Cole Webber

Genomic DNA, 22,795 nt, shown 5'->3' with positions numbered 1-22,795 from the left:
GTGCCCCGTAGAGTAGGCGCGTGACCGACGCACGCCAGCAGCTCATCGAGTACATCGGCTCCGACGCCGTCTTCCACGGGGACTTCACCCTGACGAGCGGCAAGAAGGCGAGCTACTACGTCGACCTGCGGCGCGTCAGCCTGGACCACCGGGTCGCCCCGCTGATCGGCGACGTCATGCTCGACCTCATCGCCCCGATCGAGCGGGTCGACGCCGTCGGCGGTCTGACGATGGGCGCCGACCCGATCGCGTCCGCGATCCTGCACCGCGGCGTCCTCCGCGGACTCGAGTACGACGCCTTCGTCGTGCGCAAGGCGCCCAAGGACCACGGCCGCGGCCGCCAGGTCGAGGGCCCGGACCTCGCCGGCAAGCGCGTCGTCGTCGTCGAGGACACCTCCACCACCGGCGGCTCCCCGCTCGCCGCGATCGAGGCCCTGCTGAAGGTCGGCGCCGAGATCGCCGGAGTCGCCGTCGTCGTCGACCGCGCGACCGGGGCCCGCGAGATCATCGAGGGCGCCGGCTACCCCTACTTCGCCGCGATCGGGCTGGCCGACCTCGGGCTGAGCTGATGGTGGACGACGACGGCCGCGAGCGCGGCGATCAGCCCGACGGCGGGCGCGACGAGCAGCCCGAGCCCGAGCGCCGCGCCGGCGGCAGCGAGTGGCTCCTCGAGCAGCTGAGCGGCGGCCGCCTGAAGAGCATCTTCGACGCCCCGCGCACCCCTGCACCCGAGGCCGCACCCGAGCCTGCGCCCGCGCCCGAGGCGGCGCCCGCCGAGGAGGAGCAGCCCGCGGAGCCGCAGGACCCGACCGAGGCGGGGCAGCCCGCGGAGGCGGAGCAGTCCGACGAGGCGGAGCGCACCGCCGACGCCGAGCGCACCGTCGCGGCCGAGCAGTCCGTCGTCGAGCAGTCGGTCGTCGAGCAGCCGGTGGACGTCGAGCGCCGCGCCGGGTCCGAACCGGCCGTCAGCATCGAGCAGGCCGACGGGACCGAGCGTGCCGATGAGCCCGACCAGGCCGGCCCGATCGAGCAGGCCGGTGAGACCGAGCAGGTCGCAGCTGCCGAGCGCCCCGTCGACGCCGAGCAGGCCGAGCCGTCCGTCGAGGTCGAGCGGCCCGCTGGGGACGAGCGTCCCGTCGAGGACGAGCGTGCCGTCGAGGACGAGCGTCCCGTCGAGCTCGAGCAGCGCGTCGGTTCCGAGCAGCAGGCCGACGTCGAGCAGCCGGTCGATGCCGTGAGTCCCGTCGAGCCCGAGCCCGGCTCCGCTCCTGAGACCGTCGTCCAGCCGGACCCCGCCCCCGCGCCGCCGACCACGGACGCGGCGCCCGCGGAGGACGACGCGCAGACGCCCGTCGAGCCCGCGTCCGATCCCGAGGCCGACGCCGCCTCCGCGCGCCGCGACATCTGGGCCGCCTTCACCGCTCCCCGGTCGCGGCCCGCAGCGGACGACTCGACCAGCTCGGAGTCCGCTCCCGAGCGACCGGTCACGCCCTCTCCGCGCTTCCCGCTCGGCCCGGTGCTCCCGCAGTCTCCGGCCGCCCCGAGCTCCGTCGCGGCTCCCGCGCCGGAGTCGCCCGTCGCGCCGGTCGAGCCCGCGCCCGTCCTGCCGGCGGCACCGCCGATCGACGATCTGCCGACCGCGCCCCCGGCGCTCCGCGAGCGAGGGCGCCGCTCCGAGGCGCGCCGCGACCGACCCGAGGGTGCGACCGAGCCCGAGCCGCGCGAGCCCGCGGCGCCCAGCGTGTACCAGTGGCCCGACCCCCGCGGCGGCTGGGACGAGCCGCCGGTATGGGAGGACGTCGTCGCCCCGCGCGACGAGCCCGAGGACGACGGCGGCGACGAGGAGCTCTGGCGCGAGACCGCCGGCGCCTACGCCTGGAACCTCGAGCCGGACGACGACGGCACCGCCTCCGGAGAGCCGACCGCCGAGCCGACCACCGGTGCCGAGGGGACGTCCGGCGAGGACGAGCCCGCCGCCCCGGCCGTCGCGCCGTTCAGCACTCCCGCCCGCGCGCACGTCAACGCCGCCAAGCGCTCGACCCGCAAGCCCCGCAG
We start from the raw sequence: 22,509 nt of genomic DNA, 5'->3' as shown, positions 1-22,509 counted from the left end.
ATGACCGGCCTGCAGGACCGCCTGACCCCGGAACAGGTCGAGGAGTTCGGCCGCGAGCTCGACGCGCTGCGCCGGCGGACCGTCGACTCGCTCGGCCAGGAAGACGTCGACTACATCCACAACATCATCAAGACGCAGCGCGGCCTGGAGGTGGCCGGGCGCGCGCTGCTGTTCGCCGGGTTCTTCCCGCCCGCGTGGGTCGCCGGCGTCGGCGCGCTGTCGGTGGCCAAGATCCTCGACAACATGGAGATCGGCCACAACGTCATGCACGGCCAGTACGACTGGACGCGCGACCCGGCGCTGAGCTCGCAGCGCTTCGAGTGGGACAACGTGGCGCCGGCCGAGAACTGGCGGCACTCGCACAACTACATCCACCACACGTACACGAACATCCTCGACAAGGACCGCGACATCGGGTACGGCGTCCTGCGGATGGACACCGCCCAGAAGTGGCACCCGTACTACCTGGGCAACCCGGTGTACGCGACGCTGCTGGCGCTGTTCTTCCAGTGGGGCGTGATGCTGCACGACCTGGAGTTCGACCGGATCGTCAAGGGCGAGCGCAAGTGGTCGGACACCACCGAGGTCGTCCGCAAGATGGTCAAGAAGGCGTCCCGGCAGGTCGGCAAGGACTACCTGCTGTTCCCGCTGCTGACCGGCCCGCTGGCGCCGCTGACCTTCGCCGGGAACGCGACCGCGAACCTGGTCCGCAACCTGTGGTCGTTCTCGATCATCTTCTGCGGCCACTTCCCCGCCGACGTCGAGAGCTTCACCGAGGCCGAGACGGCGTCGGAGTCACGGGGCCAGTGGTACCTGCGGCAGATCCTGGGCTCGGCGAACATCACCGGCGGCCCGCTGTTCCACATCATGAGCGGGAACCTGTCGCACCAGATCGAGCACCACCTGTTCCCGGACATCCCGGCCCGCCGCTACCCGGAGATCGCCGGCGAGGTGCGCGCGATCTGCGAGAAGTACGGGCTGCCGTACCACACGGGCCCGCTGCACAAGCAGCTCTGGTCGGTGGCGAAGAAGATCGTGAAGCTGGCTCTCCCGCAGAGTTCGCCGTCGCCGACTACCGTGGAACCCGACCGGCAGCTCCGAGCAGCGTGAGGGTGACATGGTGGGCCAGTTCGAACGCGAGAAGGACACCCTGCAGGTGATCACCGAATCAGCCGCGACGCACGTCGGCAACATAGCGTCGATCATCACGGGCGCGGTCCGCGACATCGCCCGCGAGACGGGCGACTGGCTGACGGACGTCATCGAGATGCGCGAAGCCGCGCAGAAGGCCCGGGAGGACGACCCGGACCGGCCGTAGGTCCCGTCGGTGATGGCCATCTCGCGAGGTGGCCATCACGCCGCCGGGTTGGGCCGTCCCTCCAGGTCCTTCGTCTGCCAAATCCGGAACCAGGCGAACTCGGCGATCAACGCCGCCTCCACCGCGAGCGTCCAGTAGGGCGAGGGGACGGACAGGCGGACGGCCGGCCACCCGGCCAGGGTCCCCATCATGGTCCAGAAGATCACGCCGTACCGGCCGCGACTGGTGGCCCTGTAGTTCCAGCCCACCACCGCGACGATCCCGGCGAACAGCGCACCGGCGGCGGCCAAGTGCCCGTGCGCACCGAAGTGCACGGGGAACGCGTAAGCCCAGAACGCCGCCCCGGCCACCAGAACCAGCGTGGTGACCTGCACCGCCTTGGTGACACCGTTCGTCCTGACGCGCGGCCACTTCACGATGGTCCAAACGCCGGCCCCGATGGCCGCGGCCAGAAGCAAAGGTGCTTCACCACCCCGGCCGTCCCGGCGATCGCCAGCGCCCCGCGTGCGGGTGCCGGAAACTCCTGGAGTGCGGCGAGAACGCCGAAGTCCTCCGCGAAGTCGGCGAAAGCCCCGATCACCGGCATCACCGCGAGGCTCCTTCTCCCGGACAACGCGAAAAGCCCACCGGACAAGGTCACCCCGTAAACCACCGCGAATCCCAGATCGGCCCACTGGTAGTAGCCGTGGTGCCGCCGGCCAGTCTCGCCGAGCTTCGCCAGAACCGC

7595 — Thoughts after having a migraine and inexplicably watching a thirty minute video on music theory